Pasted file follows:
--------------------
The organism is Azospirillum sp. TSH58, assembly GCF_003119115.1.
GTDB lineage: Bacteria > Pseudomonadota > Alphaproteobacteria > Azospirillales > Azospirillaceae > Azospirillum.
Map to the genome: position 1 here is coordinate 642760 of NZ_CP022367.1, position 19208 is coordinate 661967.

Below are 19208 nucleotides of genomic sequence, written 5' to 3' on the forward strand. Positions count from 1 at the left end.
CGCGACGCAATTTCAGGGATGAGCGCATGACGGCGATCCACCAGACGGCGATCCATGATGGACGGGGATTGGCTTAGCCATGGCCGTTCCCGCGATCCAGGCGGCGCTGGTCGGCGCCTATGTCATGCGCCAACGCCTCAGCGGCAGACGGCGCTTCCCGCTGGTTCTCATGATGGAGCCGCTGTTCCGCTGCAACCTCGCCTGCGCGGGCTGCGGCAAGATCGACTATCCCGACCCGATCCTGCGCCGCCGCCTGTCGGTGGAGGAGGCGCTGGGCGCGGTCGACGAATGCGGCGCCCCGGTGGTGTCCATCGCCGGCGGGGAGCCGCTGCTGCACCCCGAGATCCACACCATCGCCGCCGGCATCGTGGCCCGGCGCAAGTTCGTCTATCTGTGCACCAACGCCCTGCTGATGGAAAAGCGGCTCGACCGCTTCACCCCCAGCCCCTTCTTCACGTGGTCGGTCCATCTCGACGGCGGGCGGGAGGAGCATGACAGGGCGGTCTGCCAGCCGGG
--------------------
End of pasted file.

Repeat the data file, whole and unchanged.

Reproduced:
The organism is Azospirillum sp. TSH58, assembly GCF_003119115.1.
GTDB lineage: Bacteria > Pseudomonadota > Alphaproteobacteria > Azospirillales > Azospirillaceae > Azospirillum.
Map to the genome: position 1 here is coordinate 642760 of NZ_CP022367.1, position 19208 is coordinate 661967.

Below are 19208 nucleotides of genomic sequence, written 5' to 3' on the forward strand. Positions count from 1 at the left end.
CGCGACGCAATTTCAGGGATGAGCGCATGACGGCGATCCACCAGACGGCGATCCATGATGGACGGGGATTGGCTTAGCCATGGCCGTTCCCGCGATCCAGGCGGCGCTGGTCGGCGCCTATGTCATGCGCCAACGCCTCAGCGGCAGACGGCGCTTCCCGCTGGTTCTCATGATGGAGCCGCTGTTCCGCTGCAACCTCGCCTGCGCGGGCTGCGGCAAGATCGACTATCCCGACCCGATCCTGCGCCGCCGCCTGTCGGTGGAGGAGGCGCTGGGCGCGGTCGACGAATGCGGCGCCCCGGTGGTGTCCATCGCCGGCGGGGAGCCGCTGCTGCACCCCGAGATCCACACCATCGCCGCCGGCATCGTGGCCCGGCGCAAGTTCGTCTATCTGTGCACCAACGCCCTGCTGATGGAAAAGCGGCTCGACCGCTTCACCCCCAGCCCCTTCTTCACGTGGTCGGTCCATCTCGACGGCGGGCGGGAGGAGCATGACAGGGCGGTCTGCCAGCCGGG